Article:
Today’s guide features several kid-friendly activities. Information about childcare at SAA can be found here. This guest post is thanks to Lori Schexnayder, who is a native New Orleanian, archivist at Tulane University, and mom to a sweet and silly 4 year-old boy named Eli.
Many people don’t realize that New Orleans is actually quite family friendly. There is a lot more to the city than Bourbon Street and Mardi Gras (which can both be done with kids, too!). If you are traveling to New Orleans in August, the first thing to keep in mind is that it will be hot. Like 100 degrees and humid. While out and about, be sure to drink lots of water, take frequent breaks in shops with AC or on shady benches, and slather yourself and kids in sunscreen.
If the heat and sun get to be overwhelming, fortunately there are quite a few indoor activities in the Crescent City that kids love:
Audubon Aquarium of the Americas
Visit the aquarium calendar for special events. You could check out penguin feeding time or sea otter training. The aquarium is open seven days a week from 10 a.m.-5 p.m. Admission costs $22.50 for adults and $16 for kids 2-12. Located riverside at 1 Canal Street, the aquarium is a short walk from the convention center. More information here.
Audubon Butterfly Garden and Insectarium
Do your kids love creepy crawlies? Digging for worms? Then check out the insectarium, the largest museum in North America devoted to insects. If you are feeling extra adventurous, head over to Bug Appetit for a sampling of edible insects. The insectarium is open seven days, 10 a.m.-5 p.m. Admission is $16.50 for adults and $12 for kids 2-12. The insectarium is located at 423 Canal Street inside the U.S. Custom House, a federal building. See the website for entry guidelines and restrictions.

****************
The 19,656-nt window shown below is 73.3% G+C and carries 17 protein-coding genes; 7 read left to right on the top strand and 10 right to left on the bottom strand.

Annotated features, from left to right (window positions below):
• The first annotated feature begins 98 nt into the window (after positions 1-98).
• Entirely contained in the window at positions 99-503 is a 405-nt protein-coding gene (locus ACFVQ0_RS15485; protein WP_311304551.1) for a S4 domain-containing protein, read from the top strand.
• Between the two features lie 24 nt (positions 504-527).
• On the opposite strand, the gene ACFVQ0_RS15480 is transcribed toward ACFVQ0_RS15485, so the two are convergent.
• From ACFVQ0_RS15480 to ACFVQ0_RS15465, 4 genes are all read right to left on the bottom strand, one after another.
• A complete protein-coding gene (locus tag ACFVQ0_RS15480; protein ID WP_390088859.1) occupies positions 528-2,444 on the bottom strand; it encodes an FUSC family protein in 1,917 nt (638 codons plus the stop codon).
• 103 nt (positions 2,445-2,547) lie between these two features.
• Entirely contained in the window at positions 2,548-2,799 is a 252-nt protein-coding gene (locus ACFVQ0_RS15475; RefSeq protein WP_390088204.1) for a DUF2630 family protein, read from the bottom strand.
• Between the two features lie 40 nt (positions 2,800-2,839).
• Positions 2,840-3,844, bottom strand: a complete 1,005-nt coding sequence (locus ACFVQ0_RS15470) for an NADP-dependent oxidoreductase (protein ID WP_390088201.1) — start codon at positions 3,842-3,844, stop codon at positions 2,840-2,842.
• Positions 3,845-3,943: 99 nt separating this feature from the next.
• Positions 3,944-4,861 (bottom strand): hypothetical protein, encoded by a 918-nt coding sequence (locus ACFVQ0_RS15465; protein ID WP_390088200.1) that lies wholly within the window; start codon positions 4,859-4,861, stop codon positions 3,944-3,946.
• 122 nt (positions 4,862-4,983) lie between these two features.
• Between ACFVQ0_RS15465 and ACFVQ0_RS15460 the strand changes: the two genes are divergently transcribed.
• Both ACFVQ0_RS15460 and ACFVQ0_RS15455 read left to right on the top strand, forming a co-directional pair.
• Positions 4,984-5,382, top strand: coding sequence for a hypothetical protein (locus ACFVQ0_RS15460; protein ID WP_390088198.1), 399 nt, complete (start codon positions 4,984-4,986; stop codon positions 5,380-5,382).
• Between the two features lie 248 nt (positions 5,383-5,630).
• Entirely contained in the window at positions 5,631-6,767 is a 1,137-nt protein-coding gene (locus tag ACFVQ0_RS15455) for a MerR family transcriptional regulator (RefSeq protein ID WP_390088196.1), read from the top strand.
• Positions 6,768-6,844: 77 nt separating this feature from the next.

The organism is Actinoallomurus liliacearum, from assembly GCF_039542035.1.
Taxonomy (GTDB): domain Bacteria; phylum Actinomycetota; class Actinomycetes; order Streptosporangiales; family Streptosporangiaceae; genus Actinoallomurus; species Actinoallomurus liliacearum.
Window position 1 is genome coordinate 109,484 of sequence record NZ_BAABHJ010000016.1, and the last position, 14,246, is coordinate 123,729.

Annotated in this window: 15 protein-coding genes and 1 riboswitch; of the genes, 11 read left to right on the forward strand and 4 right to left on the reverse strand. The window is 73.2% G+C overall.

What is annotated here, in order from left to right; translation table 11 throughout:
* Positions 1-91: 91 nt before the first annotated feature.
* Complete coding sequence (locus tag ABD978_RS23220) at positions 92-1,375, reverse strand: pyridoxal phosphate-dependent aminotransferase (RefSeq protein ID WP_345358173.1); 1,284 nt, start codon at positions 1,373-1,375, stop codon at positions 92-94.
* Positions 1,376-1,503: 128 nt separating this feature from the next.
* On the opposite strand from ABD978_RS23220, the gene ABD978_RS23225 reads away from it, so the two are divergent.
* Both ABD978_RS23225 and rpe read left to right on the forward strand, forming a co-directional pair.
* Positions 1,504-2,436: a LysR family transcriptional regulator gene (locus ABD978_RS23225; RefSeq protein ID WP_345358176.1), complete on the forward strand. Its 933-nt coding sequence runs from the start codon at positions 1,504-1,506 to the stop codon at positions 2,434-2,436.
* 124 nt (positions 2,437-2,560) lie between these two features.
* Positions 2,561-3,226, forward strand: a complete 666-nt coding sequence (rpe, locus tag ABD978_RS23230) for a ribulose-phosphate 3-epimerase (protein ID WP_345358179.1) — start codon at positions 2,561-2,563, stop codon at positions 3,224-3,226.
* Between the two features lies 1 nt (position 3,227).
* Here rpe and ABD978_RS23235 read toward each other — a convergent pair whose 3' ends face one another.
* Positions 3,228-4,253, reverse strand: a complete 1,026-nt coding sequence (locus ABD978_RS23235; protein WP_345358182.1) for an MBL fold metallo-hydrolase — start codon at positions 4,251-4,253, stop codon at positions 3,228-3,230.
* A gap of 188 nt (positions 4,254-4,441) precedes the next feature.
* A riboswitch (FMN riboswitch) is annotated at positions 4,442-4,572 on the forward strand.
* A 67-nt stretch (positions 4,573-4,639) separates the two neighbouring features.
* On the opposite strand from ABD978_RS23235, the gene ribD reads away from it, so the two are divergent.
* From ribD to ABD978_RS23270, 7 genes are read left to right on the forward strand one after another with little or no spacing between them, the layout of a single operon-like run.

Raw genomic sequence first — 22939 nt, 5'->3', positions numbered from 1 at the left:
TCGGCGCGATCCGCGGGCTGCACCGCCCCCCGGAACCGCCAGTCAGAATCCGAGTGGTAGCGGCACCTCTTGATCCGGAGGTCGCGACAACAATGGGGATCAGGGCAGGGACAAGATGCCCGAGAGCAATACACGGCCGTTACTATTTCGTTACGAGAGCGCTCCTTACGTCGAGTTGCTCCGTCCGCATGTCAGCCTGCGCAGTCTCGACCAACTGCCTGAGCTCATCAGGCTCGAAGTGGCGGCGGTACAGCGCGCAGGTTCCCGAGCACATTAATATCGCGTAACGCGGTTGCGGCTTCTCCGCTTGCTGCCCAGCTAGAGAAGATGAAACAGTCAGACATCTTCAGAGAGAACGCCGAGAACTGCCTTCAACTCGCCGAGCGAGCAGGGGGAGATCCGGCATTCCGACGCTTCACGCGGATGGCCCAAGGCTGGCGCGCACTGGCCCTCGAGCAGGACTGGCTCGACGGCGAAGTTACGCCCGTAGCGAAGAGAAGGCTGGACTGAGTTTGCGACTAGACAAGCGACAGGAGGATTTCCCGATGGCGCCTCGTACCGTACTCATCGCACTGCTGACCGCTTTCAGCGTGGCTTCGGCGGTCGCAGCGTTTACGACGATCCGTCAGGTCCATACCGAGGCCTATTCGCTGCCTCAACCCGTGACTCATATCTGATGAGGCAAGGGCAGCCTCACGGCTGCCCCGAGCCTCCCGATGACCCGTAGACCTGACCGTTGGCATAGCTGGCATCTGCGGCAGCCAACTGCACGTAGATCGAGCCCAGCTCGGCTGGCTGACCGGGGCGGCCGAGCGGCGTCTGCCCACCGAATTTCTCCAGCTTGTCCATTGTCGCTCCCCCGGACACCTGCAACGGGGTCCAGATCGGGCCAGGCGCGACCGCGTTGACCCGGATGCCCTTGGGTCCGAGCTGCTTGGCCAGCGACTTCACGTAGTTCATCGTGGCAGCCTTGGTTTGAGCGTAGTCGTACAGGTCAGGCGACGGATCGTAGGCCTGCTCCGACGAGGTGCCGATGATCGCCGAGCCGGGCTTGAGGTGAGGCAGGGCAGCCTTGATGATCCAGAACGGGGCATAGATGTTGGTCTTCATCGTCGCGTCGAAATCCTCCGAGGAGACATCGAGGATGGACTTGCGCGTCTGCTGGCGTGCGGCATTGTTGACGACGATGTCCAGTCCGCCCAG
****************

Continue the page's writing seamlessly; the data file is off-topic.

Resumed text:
The Monkey Room
This indoor playground is a great place to bring kids who have energy to burn. There is a small toddler area designed for children 3 and under and a massive structure of slides, tunnels and obstacles for older kids. Snacks and drinks are available for purchase, and socks are required for everyone who enters the play area (adults, too). The Monkey Room is within walking distance of the convention center at 1501 Religious Street, Suite C. Admission is $9 for full access and $7 for toddler area only. Check the website for hours.
Louisiana Children’s Museum Children can take turns shopping and working the cash register in a kid-size Winn-Dixie grocery store; walk through a pint-sized Jackson Square; and check out the ships and cargo at the Little Port of New Orleans! Admission is $8 per person, with children under 1 admitted free. The museum is open Monday through Saturday, 9:30 a.m.- 5 p.m. and Sunday 12-5 p.m., and it’s located only four blocks from the convention center at 420 Julia Street. More information here.
Now, if you are willing to brave the heat …